The three numbers on a bag of fertilizer represent the percent by weight of nitrogen, phosphorus and potassium that is in the bag. So, if the bag has an analysis of 28-0-3, the bag contains 28% nitrogen, 0% phosphorus and 4% potassium. If your goal is to provide three-quarters of a pound of nitrogen per 1,000 sq. ft., then divide .75 by .28, which equals 2.68 pounds of product applied per 1,000 sq. ft. If your lawn is 10,000 sq. ft. you will need about 27 pounds of product to supply three-quarters of a pound of nitrogen per 1,000 sq. ft.
Fall is rapidly approaching, which means that leaves will be falling soon and before we know it, we will be switching from lawn mowers to snow blowers. For this, I can wait.

If you hate math, leave fertilizer application to the pros. Get in touch with your local Spring-Green today!

Squirrel Damage: The Feeding Habits of Red Squirrels

A colleague of mine recently sent me an article from Michigan State University on squirrel damage and what the Red Squirrel can do to a tree, specifically, to the buds of numerous trees in their unending search for food. Often times, they will chew off the last foot or so of a branch, feed on newly emerging buds and throw away the limb after feeding. I have seen this occur on my own tree, usually in the early spring, just as the tree is beginning to bud out.

Red squirrels, also called pine squirrels, and are native to the U.S. They can be found from Alaska, throughout Canada, south to the Appalachians and west to the Rocky Mountains. They mainly feed on the seeds of conifer cones and usually stay near areas where those trees are growing.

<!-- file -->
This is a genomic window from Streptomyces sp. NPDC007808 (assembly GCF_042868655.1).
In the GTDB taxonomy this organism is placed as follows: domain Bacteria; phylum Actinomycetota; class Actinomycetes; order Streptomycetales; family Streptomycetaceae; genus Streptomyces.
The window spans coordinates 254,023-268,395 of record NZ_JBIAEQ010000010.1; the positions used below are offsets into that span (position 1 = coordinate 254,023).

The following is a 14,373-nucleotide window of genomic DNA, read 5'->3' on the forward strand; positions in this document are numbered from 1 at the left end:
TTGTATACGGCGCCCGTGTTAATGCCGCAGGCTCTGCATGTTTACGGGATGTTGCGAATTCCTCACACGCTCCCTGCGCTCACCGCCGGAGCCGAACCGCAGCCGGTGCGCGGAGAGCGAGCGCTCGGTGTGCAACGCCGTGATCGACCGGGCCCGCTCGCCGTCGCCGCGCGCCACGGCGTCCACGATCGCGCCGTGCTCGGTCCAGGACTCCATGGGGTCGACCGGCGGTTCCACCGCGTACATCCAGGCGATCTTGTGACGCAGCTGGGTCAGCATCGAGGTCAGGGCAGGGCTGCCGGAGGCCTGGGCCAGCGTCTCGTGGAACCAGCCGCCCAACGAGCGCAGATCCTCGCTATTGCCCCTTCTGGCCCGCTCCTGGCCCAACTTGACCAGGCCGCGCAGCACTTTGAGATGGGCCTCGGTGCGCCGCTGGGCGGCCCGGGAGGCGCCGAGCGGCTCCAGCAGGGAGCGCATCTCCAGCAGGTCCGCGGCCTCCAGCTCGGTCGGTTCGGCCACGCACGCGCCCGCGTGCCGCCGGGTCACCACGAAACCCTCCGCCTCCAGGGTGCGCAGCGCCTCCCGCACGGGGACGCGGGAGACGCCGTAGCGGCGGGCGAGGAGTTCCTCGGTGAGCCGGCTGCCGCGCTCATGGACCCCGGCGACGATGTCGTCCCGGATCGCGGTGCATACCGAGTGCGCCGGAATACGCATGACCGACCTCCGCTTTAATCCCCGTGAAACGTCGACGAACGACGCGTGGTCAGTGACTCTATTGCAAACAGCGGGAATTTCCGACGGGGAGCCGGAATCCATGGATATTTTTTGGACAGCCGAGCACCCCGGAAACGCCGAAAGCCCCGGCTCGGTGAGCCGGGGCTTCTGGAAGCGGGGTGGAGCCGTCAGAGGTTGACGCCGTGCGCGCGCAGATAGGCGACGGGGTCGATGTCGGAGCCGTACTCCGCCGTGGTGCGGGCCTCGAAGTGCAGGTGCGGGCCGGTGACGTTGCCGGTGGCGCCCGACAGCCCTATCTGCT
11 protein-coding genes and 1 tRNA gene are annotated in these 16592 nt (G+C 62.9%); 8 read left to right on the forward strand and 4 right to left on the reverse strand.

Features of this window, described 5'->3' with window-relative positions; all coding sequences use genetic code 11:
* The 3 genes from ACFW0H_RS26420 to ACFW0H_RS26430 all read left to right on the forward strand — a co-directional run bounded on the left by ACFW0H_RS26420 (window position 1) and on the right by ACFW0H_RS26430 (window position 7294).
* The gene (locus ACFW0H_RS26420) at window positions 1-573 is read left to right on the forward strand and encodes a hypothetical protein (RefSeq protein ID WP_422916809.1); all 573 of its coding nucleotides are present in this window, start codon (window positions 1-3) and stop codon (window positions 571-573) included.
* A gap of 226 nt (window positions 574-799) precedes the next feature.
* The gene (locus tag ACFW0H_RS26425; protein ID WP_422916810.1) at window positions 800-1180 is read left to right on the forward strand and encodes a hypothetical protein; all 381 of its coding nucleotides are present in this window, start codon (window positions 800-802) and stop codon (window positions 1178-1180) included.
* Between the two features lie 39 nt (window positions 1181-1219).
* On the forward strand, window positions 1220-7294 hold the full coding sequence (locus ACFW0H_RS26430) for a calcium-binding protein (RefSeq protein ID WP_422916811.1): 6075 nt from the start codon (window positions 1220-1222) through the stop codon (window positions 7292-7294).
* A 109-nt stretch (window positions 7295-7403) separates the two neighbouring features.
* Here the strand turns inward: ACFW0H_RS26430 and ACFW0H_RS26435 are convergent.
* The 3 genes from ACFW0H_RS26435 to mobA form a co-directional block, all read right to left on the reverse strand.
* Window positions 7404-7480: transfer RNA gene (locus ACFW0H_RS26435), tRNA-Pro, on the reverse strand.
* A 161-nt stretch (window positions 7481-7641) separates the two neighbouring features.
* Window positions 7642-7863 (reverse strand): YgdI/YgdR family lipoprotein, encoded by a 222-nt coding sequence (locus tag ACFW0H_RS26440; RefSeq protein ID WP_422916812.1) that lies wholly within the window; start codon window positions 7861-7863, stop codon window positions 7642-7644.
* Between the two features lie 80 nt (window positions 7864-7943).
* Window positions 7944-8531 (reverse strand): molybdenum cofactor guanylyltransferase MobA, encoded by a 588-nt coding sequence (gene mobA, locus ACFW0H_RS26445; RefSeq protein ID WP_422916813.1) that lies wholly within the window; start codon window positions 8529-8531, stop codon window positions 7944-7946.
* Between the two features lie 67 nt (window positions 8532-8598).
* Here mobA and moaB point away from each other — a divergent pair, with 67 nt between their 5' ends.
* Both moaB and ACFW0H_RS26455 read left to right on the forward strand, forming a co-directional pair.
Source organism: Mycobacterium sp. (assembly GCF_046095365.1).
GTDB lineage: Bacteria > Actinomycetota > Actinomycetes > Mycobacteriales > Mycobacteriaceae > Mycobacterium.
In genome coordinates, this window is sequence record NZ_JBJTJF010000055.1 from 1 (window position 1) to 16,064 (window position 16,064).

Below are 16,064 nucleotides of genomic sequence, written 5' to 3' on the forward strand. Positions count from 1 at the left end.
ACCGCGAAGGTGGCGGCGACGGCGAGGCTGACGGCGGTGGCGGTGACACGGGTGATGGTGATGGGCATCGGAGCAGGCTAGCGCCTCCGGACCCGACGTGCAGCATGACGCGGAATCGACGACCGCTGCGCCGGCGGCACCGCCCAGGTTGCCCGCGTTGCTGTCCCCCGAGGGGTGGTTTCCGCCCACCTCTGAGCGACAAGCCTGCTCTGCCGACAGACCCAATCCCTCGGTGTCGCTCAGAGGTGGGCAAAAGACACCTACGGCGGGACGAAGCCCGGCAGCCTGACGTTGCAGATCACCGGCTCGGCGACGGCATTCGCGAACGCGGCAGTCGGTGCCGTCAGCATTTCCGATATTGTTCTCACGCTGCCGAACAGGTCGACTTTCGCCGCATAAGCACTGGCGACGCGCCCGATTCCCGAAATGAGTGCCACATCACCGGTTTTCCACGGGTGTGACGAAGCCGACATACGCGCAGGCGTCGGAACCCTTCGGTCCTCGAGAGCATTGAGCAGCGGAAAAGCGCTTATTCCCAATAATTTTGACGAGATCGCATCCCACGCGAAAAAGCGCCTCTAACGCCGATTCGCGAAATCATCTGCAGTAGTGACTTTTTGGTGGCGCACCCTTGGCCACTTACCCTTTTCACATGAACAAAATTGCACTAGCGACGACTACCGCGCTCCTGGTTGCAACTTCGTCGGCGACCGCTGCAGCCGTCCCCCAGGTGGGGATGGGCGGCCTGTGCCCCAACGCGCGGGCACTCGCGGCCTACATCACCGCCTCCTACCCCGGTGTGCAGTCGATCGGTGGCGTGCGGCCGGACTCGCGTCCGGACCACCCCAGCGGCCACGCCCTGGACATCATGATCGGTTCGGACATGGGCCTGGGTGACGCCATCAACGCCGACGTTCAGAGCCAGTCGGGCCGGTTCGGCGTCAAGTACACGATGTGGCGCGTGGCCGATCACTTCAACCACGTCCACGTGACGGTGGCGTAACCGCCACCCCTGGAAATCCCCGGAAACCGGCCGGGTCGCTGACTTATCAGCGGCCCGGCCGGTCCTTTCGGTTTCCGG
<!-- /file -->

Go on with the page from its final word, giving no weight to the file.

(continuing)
Red squirrels are very territorial and will aggressively defend their realm from encroachment of other squirrels. They don’t like any intruders wandering into their territory and will bark or chatter at any and all intruders. I can attest to the fact that they will sit on a bird feeder and stuff themselves with sunflower seeds for a good portion of the day.

I have not found a way to keep these voracious feeders off my bird feeders. I guess I could purchase one of the “squirrel-proof” bird feeders, but I enjoy watching them feed. In fact, I built a little perch that I attached to the side of my tree so I can watch them as they feed. I know some people call them tree rats, but they are still cute and fun to watch as they scamper about from bird feeder to bird feeder.

As cute as they may seem, squirrels are still wild animals and they will bite. A couple of years ago I took a trip to the Grand Canyon. I listened to a park ranger ask a group of visitors to name the most dangerous animal living at the Grand Canyon. The answer was the squirrel as many people will attempt to feed them. Unfortunately, squirrels cannot tell the difference between a cheese curl or other food item and a finger.

So, if you find a bunch of branches laying about the ground under a tree in the spring, you can thank your neighborhood squirrel. The tree won’t be harmed to any great extent. They are hungry and are just looking for food. Have fun watching them, but do so from a distance and don’t try to feed them by hand.

Why are There Still Leaves on my Tree?

I recently received a question from a person asking why their ash tree still has leaves on it at this late date. The person stated that some leaves were turning brown during the summer and that they figured it was due to the drought that much of the Midwest experienced this year.

There are some trees that keep leaves that turn a fall color for a long time. Some of them remain on the tree all the way until spring. Ironwood, certain oaks and beeches are a few of the trees that keep their leaves on for a longer time than most other deciduous trees. Sometimes this is just the quality of the tree and sometimes it can be the result of some other stress factors.